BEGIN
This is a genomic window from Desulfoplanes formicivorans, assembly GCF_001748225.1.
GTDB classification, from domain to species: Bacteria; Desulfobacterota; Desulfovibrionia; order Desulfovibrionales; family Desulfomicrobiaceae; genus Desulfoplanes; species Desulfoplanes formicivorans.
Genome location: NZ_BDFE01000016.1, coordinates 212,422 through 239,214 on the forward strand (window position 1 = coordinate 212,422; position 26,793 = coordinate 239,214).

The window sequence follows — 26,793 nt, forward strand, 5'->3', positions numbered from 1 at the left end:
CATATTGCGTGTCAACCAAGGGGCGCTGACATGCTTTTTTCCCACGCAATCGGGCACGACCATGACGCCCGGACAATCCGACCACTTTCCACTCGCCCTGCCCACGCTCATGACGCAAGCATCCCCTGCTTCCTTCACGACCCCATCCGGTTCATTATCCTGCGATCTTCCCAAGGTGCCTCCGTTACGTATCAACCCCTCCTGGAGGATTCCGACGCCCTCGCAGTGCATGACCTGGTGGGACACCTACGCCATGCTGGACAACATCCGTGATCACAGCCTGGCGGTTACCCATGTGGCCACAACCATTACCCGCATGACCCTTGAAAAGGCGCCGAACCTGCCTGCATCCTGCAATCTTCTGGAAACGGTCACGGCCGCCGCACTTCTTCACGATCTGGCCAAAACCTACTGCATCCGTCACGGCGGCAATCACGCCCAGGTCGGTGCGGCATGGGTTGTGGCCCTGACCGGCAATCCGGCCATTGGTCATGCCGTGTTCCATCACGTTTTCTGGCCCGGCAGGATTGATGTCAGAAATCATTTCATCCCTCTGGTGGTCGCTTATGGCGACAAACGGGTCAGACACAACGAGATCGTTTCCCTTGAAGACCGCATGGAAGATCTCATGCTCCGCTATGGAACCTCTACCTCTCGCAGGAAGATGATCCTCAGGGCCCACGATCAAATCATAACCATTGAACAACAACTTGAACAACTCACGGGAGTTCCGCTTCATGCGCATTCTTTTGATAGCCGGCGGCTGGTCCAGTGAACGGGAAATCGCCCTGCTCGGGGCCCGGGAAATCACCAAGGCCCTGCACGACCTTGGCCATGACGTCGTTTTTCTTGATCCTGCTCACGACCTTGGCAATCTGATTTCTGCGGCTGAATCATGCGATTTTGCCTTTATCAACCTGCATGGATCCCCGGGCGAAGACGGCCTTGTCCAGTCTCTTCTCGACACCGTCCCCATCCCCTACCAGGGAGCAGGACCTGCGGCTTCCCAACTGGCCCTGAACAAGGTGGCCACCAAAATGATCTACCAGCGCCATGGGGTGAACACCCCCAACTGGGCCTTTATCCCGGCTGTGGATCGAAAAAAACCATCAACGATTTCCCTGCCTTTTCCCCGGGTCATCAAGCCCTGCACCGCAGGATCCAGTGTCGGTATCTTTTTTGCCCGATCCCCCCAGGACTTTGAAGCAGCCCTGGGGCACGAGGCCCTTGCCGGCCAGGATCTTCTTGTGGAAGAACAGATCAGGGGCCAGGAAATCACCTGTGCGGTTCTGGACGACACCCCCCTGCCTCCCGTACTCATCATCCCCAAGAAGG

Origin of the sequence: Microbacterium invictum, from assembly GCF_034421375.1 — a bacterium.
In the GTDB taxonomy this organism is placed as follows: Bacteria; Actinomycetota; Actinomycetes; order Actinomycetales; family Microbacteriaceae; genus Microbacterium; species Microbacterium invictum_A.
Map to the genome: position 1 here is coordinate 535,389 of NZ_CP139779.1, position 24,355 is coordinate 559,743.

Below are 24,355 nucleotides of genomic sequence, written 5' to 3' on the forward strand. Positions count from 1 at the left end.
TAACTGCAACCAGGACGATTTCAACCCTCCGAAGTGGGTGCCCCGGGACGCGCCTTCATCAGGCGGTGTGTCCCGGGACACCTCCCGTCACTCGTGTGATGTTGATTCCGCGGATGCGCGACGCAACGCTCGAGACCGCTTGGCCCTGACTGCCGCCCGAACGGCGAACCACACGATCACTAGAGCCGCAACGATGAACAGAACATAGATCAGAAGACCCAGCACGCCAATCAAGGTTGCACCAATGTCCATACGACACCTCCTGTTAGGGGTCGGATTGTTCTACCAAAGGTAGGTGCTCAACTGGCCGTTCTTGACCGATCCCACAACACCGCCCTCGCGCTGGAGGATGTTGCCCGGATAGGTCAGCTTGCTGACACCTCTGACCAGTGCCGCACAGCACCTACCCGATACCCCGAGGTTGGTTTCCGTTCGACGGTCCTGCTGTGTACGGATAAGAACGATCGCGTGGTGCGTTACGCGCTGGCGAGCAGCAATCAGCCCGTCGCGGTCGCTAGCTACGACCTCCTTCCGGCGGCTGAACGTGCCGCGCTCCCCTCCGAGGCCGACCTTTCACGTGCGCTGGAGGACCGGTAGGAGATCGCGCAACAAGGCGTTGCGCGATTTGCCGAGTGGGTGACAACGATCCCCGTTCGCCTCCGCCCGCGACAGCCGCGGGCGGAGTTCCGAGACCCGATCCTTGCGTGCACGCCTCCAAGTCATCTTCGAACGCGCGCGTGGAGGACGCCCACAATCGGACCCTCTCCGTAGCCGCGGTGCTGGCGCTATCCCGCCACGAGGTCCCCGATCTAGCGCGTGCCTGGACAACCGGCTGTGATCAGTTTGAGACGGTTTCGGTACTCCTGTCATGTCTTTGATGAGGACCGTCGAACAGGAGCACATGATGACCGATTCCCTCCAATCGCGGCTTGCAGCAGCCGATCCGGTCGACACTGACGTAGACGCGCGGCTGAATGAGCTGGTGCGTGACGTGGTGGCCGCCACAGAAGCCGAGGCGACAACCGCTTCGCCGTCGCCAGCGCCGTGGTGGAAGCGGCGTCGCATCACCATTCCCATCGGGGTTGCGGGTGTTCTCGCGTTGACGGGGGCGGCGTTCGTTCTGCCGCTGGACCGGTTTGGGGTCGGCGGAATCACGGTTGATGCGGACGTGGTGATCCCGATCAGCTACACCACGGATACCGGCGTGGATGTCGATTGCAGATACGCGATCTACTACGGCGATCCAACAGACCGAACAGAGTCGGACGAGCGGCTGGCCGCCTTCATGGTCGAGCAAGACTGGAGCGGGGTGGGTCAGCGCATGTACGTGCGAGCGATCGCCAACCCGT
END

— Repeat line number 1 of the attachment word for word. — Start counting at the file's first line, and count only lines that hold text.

This is a genomic window from Desulfoplanes formicivorans, assembly GCF_001748225.1.